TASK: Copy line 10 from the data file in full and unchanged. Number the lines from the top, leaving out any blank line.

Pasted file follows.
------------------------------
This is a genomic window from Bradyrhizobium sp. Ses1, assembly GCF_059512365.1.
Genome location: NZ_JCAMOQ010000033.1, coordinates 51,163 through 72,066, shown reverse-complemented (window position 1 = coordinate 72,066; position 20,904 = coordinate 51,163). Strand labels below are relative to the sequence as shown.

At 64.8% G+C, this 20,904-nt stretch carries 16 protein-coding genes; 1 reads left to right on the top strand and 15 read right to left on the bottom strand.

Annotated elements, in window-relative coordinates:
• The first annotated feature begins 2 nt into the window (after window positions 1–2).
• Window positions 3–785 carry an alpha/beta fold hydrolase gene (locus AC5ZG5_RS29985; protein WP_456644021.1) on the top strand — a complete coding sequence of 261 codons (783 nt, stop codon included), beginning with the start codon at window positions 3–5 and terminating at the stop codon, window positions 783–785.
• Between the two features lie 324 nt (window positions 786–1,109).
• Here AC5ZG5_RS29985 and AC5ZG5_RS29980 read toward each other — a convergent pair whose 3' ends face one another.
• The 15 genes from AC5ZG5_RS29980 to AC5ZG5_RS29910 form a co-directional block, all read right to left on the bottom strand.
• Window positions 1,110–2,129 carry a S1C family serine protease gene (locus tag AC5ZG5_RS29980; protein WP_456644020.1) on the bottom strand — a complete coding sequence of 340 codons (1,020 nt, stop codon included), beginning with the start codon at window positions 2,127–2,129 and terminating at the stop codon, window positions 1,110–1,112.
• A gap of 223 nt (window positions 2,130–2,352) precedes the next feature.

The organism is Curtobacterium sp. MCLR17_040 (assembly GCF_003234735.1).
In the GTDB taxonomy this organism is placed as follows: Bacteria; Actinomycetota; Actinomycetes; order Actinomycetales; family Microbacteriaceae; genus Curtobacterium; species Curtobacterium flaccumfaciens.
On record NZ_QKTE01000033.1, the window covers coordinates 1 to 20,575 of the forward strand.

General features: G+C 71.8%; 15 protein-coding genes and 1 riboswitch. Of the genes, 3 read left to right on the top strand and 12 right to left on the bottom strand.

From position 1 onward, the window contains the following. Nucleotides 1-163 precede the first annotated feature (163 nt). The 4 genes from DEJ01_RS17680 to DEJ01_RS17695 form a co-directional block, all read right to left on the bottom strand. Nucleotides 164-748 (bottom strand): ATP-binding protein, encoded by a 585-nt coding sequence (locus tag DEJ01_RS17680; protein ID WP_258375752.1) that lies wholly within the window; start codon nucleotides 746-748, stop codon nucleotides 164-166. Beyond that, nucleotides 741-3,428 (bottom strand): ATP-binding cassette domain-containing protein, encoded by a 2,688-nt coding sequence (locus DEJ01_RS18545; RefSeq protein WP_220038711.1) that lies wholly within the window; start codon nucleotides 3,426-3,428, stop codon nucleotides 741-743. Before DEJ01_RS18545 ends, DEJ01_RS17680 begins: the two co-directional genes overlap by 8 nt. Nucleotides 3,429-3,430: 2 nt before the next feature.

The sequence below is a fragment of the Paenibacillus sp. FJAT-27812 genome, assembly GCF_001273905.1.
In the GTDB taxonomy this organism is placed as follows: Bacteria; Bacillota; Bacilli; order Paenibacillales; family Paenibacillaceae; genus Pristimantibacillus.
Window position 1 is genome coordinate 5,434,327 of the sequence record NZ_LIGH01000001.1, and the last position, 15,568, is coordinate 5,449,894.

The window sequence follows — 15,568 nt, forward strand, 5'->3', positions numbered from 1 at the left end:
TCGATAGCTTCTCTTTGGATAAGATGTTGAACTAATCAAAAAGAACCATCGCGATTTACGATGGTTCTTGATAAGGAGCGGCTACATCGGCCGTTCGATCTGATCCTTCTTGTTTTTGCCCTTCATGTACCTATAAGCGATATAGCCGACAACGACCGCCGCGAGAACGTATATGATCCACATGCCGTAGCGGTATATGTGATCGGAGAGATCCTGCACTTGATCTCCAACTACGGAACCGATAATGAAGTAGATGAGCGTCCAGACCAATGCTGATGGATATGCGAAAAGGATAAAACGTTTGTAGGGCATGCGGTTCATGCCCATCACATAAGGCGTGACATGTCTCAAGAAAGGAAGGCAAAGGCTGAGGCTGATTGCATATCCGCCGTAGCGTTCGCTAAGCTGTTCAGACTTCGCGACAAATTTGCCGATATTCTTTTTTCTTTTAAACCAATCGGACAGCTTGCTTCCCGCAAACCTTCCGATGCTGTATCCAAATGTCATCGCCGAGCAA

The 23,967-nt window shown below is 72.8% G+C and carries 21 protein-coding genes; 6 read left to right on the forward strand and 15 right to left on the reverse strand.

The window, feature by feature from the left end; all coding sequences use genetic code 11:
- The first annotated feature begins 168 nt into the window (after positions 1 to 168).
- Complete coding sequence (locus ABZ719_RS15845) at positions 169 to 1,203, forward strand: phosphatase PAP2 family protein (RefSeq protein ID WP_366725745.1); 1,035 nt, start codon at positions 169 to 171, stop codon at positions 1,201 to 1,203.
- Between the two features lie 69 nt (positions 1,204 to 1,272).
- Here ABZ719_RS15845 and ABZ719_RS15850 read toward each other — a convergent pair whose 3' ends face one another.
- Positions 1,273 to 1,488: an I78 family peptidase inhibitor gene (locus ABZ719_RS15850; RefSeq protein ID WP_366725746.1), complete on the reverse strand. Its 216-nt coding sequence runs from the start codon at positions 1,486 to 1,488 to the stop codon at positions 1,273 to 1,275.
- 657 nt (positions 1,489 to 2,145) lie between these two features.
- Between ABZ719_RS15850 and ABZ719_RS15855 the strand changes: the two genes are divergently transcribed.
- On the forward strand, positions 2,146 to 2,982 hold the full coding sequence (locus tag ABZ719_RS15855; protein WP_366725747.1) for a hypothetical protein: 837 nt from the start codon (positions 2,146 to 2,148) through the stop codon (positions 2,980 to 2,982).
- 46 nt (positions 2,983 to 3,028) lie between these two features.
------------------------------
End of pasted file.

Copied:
• Window positions 1,110–2,129 carry a S1C family serine protease gene (locus tag AC5ZG5_RS29980; protein WP_456644020.1) on the bottom strand — a complete coding sequence of 340 codons (1,020 nt, stop codon included), beginning with the start codon at window positions 2,127–2,129 and terminating at the stop codon, window positions 1,110–1,112.